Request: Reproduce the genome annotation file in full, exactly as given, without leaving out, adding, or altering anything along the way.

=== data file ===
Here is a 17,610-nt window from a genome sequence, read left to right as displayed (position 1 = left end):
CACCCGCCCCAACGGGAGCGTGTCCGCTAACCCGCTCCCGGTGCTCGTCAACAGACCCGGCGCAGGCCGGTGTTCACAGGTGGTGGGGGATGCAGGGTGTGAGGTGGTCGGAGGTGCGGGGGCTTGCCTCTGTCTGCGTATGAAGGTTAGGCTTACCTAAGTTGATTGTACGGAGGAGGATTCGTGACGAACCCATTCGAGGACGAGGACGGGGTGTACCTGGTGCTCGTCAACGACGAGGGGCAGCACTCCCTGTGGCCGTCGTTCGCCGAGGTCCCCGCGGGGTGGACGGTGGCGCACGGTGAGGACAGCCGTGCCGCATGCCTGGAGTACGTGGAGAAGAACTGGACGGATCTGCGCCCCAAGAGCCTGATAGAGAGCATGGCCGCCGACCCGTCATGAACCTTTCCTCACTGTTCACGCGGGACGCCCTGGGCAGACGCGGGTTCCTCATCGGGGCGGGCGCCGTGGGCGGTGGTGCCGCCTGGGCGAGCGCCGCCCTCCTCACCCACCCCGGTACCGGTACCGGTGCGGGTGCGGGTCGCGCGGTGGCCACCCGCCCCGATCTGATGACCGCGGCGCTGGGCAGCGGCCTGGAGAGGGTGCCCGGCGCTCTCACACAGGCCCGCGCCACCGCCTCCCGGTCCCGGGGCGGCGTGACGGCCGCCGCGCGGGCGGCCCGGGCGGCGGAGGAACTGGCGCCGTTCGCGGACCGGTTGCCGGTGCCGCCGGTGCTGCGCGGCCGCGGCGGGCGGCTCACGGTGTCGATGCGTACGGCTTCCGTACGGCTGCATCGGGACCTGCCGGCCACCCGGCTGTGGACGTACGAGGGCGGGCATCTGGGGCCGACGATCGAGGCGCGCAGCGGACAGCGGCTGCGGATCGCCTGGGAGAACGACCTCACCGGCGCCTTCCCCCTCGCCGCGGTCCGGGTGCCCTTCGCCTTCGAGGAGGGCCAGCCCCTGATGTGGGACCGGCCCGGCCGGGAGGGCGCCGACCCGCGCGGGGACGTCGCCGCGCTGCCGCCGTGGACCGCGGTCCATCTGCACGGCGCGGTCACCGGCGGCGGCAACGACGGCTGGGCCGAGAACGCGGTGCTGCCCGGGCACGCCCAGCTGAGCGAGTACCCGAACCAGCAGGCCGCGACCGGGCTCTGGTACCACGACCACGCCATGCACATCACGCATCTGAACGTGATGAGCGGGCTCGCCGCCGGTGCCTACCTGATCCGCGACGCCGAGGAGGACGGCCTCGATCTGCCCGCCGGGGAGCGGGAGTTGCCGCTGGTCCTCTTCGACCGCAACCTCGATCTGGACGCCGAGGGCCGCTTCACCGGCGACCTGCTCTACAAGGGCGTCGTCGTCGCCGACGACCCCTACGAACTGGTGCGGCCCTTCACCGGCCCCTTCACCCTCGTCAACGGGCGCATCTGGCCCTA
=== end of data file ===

Here is a 17,610-nt window from a genome sequence, read left to right as displayed (position 1 = left end):
CACCCGCCCCAACGGGAGCGTGTCCGCTAACCCGCTCCCGGTGCTCGTCAACAGACCCGGCGCAGGCCGGTGTTCACAGGTGGTGGGGGATGCAGGGTGTGAGGTGGTCGGAGGTGCGGGGGCTTGCCTCTGTCTGCGTATGAAGGTTAGGCTTACCTAAGTTGATTGTACGGAGGAGGATTCGTGACGAACCCATTCGAGGACGAGGACGGGGTGTACCTGGTGCTCGTCAACGACGAGGGGCAGCACTCCCTGTGGCCGTCGTTCGCCGAGGTCCCCGCGGGGTGGACGGTGGCGCACGGTGAGGACAGCCGTGCCGCATGCCTGGAGTACGTGGAGAAGAACTGGACGGATCTGCGCCCCAAGAGCCTGATAGAGAGCATGGCCGCCGACCCGTCATGAACCTTTCCTCACTGTTCACGCGGGACGCCCTGGGCAGACGCGGGTTCCTCATCGGGGCGGGCGCCGTGGGCGGTGGTGCCGCCTGGGCGAGCGCCGCCCTCCTCACCCACCCCGGTACCGGTACCGGTGCGGGTGCGGGTCGCGCGGTGGCCACCCGCCCCGATCTGATGACCGCGGCGCTGGGCAGCGGCCTGGAGAGGGTGCCCGGCGCTCTCACACAGGCCCGCGCCACCGCCTCCCGGTCCCGGGGCGGCGTGACGGCCGCCGCGCGGGCGGCCCGGGCGGCGGAGGAACTGGCGCCGTTCGCGGACCGGTTGCCGGTGCCGCCGGTGCTGCGCGGCCGCGGCGGGCGGCTCACGGTGTCGATGCGTACGGCTTCCGTACGGCTGCATCGGGACCTGCCGGCCACCCGGCTGTGGACGTACGAGGGCGGGCATCTGGGGCCGACGATCGAGGCGCGCAGCGGACAGCGGCTGCGGATCGCCTGGGAGAACGACCTCACCGGCGCCTTCCCCCTCGCCGCGGTCCGGGTGCCCTTCGCCTTCGAGGAGGGCCAGCCCCTGATGTGGGACCGGCCCGGCCGGGAGGGCGCCGACCCGCGCGGGGACGTCGCCGCGCTGCCGCCGTGGACCGCGGTCCATCTGCACGGCGCGGTCACCGGCGGCGGCAACGACGGCTGGGCCGAGAACGCGGTGCTGCCCGGGCACGCCCAGCTGAGCGAGTACCCGAACCAGCAGGCCGCGACCGGGCTCTGGTACCACGACCACGCCATGCACATCACGCATCTGAACGTGATGAGCGGGCTCGCCGCCGGTGCCTACCTGATCCGCGACGCCGAGGAGGACGGCCTCGATCTGCCCGCCGGGGAGCGGGAGTTGCCGCTGGTCCTCTTCGACCGCAACCTCGATCTGGACGCCGAGGGCCGCTTCACCGGCGACCTGCTCTACAAGGGCGTCGTCGTCGCCGACGACCCCTACGAACTGGTGCGGCCCTTCACCGGCCCCTTCACCCTCGTCAACGGGCGCATCTGGCCCTA